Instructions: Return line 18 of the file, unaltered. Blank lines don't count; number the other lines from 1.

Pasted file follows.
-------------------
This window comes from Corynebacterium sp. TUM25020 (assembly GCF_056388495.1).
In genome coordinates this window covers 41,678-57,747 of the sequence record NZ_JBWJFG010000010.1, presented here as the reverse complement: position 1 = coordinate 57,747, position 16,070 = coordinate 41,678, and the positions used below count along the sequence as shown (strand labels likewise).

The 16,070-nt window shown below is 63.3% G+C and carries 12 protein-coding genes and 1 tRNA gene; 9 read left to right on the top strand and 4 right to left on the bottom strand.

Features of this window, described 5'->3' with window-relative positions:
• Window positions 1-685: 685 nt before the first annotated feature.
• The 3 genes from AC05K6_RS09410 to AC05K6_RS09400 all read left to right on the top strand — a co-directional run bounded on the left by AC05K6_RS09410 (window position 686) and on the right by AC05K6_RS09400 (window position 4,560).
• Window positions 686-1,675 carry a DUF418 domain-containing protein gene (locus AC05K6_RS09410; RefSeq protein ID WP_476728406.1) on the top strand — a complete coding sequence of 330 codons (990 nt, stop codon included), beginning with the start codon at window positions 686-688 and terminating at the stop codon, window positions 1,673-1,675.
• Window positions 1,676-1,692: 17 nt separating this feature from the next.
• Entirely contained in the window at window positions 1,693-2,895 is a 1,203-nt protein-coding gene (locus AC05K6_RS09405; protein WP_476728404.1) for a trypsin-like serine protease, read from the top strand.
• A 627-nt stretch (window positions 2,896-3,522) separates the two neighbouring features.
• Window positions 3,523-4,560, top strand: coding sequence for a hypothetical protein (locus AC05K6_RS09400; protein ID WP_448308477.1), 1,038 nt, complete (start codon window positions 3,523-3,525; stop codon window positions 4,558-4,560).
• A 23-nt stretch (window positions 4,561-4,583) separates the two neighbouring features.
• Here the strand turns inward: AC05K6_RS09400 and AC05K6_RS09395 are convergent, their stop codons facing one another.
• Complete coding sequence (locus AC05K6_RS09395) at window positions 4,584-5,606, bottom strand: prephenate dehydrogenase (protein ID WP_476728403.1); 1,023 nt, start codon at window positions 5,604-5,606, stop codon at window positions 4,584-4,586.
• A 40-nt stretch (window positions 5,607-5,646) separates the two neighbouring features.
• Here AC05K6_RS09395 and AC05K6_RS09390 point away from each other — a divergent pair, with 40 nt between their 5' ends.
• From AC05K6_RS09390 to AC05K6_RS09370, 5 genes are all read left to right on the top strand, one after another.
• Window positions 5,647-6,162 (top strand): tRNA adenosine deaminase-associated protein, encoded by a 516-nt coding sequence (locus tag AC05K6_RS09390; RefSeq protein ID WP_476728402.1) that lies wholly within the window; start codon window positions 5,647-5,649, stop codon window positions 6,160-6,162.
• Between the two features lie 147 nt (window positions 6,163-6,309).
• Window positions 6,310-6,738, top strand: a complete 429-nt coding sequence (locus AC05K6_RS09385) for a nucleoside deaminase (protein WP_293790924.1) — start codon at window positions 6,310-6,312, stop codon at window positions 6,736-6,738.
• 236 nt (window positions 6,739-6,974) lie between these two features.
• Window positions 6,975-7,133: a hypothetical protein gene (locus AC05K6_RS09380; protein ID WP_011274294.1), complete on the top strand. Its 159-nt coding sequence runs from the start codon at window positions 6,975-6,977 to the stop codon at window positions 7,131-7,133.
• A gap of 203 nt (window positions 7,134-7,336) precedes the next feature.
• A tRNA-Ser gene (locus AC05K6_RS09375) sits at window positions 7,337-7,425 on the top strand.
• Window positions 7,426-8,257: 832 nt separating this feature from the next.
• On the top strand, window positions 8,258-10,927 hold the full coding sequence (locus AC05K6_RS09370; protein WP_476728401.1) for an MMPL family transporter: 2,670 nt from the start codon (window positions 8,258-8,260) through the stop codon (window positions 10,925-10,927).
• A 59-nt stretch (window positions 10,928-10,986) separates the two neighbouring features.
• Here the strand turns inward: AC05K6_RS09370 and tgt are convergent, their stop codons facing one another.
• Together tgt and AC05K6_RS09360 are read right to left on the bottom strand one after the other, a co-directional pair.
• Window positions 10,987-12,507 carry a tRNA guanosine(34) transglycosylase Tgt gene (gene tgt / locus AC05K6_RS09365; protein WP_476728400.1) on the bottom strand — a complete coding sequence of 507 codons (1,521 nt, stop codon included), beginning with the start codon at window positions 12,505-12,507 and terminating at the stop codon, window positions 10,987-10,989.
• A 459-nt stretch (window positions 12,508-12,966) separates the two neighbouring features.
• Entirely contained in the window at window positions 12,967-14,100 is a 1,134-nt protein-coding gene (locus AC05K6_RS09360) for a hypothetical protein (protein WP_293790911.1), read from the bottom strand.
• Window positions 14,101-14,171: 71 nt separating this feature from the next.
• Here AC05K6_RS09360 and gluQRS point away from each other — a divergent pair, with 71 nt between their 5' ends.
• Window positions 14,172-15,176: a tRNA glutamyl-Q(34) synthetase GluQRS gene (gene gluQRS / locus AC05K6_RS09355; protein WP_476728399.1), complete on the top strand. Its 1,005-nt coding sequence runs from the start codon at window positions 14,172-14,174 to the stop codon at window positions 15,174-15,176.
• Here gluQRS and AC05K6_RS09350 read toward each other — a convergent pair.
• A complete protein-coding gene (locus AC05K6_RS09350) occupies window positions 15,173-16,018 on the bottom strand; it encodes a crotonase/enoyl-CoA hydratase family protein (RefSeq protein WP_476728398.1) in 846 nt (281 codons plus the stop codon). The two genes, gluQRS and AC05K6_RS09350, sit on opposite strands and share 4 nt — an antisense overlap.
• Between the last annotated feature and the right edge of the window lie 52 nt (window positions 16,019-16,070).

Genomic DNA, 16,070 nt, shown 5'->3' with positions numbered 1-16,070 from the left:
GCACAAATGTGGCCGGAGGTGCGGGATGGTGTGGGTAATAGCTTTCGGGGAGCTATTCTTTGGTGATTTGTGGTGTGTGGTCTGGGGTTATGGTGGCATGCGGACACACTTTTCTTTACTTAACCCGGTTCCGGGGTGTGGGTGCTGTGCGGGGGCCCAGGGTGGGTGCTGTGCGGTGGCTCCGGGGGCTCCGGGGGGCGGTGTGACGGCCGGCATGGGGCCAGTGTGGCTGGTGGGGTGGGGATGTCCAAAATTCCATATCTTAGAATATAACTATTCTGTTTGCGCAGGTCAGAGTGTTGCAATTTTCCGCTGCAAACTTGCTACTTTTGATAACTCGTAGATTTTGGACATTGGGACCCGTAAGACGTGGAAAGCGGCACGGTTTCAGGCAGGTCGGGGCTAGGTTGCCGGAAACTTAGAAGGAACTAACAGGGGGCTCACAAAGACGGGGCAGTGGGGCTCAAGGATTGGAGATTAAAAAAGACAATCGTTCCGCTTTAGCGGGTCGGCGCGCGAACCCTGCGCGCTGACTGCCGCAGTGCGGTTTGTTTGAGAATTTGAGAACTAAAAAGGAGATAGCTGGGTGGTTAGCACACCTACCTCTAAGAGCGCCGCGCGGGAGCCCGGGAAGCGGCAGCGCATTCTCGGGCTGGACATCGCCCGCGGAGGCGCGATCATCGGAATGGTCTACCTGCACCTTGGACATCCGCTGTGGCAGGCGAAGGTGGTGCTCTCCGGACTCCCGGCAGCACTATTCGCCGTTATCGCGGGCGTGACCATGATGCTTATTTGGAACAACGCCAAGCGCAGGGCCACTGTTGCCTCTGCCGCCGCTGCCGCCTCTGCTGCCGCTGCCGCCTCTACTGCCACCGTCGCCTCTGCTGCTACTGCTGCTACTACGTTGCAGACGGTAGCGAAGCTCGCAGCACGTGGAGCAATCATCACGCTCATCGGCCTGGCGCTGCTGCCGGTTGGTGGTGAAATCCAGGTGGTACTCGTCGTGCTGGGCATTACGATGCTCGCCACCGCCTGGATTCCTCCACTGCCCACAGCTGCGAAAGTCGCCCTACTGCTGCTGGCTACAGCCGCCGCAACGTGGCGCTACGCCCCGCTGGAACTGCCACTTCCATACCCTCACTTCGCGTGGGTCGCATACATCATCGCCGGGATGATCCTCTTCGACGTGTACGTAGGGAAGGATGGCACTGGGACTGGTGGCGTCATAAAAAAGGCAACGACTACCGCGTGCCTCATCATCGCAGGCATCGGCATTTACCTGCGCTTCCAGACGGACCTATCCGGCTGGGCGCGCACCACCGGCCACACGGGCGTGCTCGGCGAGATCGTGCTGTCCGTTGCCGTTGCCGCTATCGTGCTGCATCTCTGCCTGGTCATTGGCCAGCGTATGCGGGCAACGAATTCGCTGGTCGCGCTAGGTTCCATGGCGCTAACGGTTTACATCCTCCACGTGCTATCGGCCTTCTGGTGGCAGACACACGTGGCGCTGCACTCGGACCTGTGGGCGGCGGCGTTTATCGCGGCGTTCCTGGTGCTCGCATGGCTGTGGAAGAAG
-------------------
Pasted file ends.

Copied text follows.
• Window positions 5,647-6,162 (top strand): tRNA adenosine deaminase-associated protein, encoded by a 516-nt coding sequence (locus tag AC05K6_RS09390; RefSeq protein ID WP_476728402.1) that lies wholly within the window; start codon window positions 5,647-5,649, stop codon window positions 6,160-6,162.